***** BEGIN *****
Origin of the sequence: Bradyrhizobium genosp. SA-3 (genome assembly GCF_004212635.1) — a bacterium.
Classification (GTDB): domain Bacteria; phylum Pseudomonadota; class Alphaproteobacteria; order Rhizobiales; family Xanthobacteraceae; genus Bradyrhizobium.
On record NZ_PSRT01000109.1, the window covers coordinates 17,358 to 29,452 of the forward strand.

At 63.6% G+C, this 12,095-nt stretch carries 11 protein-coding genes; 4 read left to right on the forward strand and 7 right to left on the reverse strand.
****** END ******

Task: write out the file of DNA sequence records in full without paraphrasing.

Origin of the sequence: Bradyrhizobium genosp. SA-3 (genome assembly GCF_004212635.1) — a bacterium.
Classification (GTDB): domain Bacteria; phylum Pseudomonadota; class Alphaproteobacteria; order Rhizobiales; family Xanthobacteraceae; genus Bradyrhizobium.
On record NZ_PSRT01000109.1, the window covers coordinates 17,358 to 29,452 of the forward strand.

At 63.6% G+C, this 12,095-nt stretch carries 11 protein-coding genes; 4 read left to right on the forward strand and 7 right to left on the reverse strand.